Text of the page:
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Saying it with symbols

Students protest after Karnataka asked girls at government-run high schools in the state not to wear the hijab

Students protest after Karnataka asked girls at government-run high schools in the state not to wear the hijab

When I first came to Chennai, the fact that I don’t wear a bindi attracted a lot of attention. I was asked if I was Christian or Muslim or if I was widowed. The bindi is a strong sign of auspicious Hindu womanhood, just as the absence of a kolam outside an orthodox door can indicate a sorrowing household.

As a species, we are driven very strongly by semiotics, the desire to project meanings about ourselves. We do this via thousands of signs, tiny or large, subtle or in-your-face, each designed to indicate who we are or who we want the world to think we are. Philosopher Charles Peirce once said that we are Homo significans or meaning makers. We invest objects, smells, sounds, expressions, and now, emoticons, with specific, often culture-specific, meanings.

A tattoo shows you are cool, but it might be in Sanskrit to indicate your rootedness. The hairstyle we sport, the kurtas we wear, the book on our coffee table, everything is a banner filled with data we are transmitting, wittingly or unwittingly. Hollywood films invariably include a scene where a prospective lover looks at the tell-tale ring finger of a flirting partner. Even the most stylish mangalsutra signals the same thing: married. And who can miss the elbow-high bangles of honeymooning brides in hill-stations?

Many such signs pertain to religion. Up North, the red cord on the wrists of Hindu men and women is common, down South it’s the forehead mark, which can even indicate caste. People wear crosses on chains and skullcaps on heads. Some Christian denominations wear all white, as do some Jains. Yet, as with the bindi now, a lot of these signifiers in India are fluid and easy. South Indian churches are as likely to have kolams and lotus flowers as Hindu temples. Many Muslim women discard the burqa . A Christian woman we knew and loved in Kolkata adored wearing sindoor so much that she was buried with her parting filled with vermillion.

A land that’s had a myriad religions and sects and subsects merge, cohabit, meld and fuse for millennia cannot suddenly be segregated along rigid lines of clothing or food. The sudden banning of the hijab in Karnataka, which began in Udupi Women’s Pre-University College last month, is an artificial chainsaw being used to cleave people apart violently. Muslim students in hijab are no more a threat to other students than Hindu students in bindis or red wrist cords. If indeed the insecurity caused by a different garb is so severe that Hindu students feel the need for an entirely fabricated custom of saffron scarves, then that too is fine.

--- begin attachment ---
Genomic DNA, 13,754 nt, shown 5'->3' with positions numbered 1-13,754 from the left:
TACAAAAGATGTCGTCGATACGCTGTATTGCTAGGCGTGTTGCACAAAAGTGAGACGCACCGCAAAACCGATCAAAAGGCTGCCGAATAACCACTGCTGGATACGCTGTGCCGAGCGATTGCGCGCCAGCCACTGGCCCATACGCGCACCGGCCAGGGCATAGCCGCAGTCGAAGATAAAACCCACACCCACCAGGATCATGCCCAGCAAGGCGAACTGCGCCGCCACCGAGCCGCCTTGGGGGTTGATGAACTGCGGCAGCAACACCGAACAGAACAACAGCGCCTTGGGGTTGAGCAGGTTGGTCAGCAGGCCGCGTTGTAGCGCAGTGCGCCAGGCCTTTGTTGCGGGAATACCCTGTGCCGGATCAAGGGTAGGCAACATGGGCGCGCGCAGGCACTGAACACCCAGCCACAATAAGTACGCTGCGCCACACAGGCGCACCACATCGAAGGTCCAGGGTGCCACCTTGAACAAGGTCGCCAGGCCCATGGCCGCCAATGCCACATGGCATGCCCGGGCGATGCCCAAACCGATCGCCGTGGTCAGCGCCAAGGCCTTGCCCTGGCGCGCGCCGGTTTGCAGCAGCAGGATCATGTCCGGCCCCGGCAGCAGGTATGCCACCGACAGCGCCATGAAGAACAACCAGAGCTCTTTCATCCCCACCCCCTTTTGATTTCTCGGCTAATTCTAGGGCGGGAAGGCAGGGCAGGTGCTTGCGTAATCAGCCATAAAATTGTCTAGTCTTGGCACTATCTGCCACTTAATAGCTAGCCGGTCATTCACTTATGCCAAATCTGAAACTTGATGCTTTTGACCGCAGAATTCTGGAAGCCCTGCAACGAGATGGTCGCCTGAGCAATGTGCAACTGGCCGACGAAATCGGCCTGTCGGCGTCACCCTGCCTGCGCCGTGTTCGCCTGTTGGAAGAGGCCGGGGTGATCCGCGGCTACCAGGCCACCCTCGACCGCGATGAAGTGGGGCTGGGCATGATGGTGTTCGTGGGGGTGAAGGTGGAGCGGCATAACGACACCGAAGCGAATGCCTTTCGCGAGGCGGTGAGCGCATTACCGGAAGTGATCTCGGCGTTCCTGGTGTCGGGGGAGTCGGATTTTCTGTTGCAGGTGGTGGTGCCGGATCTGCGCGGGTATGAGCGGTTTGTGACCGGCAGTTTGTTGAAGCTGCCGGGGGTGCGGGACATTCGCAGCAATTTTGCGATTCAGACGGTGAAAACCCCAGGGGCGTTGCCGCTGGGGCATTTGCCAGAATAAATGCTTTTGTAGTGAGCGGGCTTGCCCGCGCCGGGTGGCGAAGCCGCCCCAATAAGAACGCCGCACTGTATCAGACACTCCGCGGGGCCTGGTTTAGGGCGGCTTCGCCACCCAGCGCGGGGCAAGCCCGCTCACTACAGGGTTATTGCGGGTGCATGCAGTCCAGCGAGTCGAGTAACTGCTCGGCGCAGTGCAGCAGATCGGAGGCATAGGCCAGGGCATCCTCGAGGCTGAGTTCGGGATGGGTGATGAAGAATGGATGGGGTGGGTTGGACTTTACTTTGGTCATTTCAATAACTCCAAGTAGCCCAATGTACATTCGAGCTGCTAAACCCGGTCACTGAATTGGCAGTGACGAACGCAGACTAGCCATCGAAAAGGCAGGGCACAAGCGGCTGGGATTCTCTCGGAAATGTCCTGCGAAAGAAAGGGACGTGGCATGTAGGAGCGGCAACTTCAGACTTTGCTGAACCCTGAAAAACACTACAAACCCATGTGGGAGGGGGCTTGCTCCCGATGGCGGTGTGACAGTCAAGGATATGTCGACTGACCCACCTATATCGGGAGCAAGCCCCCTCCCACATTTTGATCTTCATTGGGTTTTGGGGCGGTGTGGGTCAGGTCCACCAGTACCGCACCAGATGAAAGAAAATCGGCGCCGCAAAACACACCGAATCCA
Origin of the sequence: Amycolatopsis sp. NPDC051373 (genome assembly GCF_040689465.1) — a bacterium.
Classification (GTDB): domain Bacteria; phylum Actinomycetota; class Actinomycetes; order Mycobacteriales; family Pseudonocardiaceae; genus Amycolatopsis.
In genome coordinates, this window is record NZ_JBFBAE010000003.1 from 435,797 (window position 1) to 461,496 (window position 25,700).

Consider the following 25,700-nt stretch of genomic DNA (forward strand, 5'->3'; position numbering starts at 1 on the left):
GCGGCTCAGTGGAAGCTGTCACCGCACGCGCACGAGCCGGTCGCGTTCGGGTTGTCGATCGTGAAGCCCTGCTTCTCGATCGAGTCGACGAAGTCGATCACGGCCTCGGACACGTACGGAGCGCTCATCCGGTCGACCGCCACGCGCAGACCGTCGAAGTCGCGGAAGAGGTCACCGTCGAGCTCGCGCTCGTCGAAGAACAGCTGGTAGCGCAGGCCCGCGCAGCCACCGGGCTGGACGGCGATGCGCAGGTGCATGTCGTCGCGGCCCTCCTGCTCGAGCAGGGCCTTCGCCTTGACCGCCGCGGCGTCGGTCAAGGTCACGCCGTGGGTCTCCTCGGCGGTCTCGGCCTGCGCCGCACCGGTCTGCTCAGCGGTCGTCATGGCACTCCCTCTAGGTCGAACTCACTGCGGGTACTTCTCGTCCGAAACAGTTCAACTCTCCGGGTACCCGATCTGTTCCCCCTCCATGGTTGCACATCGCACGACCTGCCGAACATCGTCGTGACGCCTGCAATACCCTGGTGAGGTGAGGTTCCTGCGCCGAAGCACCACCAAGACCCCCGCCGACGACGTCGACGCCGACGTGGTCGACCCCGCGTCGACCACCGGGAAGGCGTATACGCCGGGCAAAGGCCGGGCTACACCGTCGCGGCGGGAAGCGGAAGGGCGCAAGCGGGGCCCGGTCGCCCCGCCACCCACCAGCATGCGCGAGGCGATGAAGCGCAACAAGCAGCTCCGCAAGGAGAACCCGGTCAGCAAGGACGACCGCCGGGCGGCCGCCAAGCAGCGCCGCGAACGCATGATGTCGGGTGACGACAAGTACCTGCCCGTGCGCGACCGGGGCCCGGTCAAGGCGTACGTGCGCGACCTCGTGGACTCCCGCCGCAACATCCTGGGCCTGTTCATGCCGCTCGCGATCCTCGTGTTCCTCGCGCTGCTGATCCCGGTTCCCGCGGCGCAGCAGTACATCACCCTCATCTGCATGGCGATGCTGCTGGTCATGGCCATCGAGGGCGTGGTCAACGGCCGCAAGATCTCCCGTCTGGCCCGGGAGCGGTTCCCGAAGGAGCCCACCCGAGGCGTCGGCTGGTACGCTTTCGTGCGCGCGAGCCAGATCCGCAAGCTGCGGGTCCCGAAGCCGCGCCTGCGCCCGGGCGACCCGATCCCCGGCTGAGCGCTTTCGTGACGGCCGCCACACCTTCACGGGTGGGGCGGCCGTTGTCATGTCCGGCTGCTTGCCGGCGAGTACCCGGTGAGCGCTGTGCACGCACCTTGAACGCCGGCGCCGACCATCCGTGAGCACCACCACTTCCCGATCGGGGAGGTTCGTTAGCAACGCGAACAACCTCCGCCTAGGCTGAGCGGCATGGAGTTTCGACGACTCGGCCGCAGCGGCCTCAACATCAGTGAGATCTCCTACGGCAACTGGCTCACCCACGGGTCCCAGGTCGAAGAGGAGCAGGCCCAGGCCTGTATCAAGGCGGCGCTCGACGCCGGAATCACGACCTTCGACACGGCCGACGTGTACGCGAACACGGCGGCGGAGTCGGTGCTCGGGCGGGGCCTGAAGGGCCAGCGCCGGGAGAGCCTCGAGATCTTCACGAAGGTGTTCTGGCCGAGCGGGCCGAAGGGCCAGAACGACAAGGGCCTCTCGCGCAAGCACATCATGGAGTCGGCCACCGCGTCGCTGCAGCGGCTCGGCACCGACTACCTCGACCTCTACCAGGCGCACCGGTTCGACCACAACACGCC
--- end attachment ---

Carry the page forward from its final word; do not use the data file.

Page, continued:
Students come to institutions to study and the institution’s responsibility is to let them. Whether or how much they wear their religion on their sleeve is a largely personal decision, like wearing their hair in pigtails or a bob. Unless carried to an extreme, authorities need not interfere in minor displays of religiosity or fashion. To make students’ entry into classrooms conditional upon their removing the hijab is an astonishing act of excess. Where can it logically end? Will the same authorities demand that a Sikh student abandon his turban or kada ? And what if a student going to Sabarimala takes permission to come in black vestments and without footwear?

Equally, it’s wrong to equate this ban with feminism. One can disagree strongly with any custom that demands a woman cover her hair or face, but that’s a different fight, best fought with education and emancipation and without threats.

What’s most important in these troubled times is a spirit of accommodation. It shouldn’t surprise us when a besieged minority clings to its cultural signifiers. Black women, for example, fiercely safeguard the cornrow hairstyle because it used to be a sign of resistance that slaves once wore. When one is engulfed by a majority’s extraordinarily rich and extravagant cultural overflow, it’s natural to clutch tighter to

one’s own markers. To be seen. To stand out. To shout out that you are different, that you matter. That’s what hijabs or silk kurtas or shorts do. They impart an identity. And we should let them. After all, we are first and foremost, as Peirce said, Homo significans .

Where the writer tries to make sense of society with seven hundred words.


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Printable version | Jun 10, 2022 4:12:24 pm | https://www.thehindu.com/opinion/columns/saying-it-with-symbols/article65045028.ece